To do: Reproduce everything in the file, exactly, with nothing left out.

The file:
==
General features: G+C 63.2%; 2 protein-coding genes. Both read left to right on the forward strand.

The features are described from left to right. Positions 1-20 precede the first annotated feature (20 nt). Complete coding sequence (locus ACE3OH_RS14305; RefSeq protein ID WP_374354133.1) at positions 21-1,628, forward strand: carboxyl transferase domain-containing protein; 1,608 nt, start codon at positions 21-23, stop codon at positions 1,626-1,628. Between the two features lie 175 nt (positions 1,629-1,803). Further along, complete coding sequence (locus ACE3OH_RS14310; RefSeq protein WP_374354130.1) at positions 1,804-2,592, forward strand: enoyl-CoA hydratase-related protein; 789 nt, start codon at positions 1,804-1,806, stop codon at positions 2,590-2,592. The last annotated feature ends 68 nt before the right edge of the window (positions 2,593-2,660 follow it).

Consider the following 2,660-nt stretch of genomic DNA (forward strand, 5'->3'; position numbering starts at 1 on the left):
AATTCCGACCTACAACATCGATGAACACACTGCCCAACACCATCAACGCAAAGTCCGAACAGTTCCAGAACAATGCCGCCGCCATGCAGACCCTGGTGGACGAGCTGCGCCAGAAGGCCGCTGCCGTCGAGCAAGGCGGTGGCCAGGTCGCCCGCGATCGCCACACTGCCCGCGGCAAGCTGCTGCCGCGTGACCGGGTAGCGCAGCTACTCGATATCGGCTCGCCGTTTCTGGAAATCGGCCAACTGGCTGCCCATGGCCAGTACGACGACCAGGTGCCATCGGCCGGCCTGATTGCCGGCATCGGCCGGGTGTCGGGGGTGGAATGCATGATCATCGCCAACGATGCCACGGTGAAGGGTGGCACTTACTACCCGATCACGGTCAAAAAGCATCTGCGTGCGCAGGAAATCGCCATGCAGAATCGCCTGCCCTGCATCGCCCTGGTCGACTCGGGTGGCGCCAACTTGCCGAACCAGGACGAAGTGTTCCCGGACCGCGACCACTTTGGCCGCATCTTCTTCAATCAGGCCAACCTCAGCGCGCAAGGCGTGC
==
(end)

General features: G+C 63.2%; 2 protein-coding genes. Both read left to right on the forward strand.

The features are described from left to right. Positions 1-20 precede the first annotated feature (20 nt). Complete coding sequence (locus ACE3OH_RS14305; RefSeq protein ID WP_374354133.1) at positions 21-1,628, forward strand: carboxyl transferase domain-containing protein; 1,608 nt, start codon at positions 21-23, stop codon at positions 1,626-1,628. Between the two features lie 175 nt (positions 1,629-1,803). Further along, complete coding sequence (locus ACE3OH_RS14310; RefSeq protein WP_374354130.1) at positions 1,804-2,592, forward strand: enoyl-CoA hydratase-related protein; 789 nt, start codon at positions 1,804-1,806, stop codon at positions 2,590-2,592. The last annotated feature ends 68 nt before the right edge of the window (positions 2,593-2,660 follow it).

Consider the following 2,660-nt stretch of genomic DNA (forward strand, 5'->3'; position numbering starts at 1 on the left):
AATTCCGACCTACAACATCGATGAACACACTGCCCAACACCATCAACGCAAAGTCCGAACAGTTCCAGAACAATGCCGCCGCCATGCAGACCCTGGTGGACGAGCTGCGCCAGAAGGCCGCTGCCGTCGAGCAAGGCGGTGGCCAGGTCGCCCGCGATCGCCACACTGCCCGCGGCAAGCTGCTGCCGCGTGACCGGGTAGCGCAGCTACTCGATATCGGCTCGCCGTTTCTGGAAATCGGCCAACTGGCTGCCCATGGCCAGTACGACGACCAGGTGCCATCGGCCGGCCTGATTGCCGGCATCGGCCGGGTGTCGGGGGTGGAATGCATGATCATCGCCAACGATGCCACGGTGAAGGGTGGCACTTACTACCCGATCACGGTCAAAAAGCATCTGCGTGCGCAGGAAATCGCCATGCAGAATCGCCTGCCCTGCATCGCCCTGGTCGACTCGGGTGGCGCCAACTTGCCGAACCAGGACGAAGTGTTCCCGGACCGCGACCACTTTGGCCGCATCTTCTTCAATCAGGCCAACCTCAGCGCGCAAGGCGTGC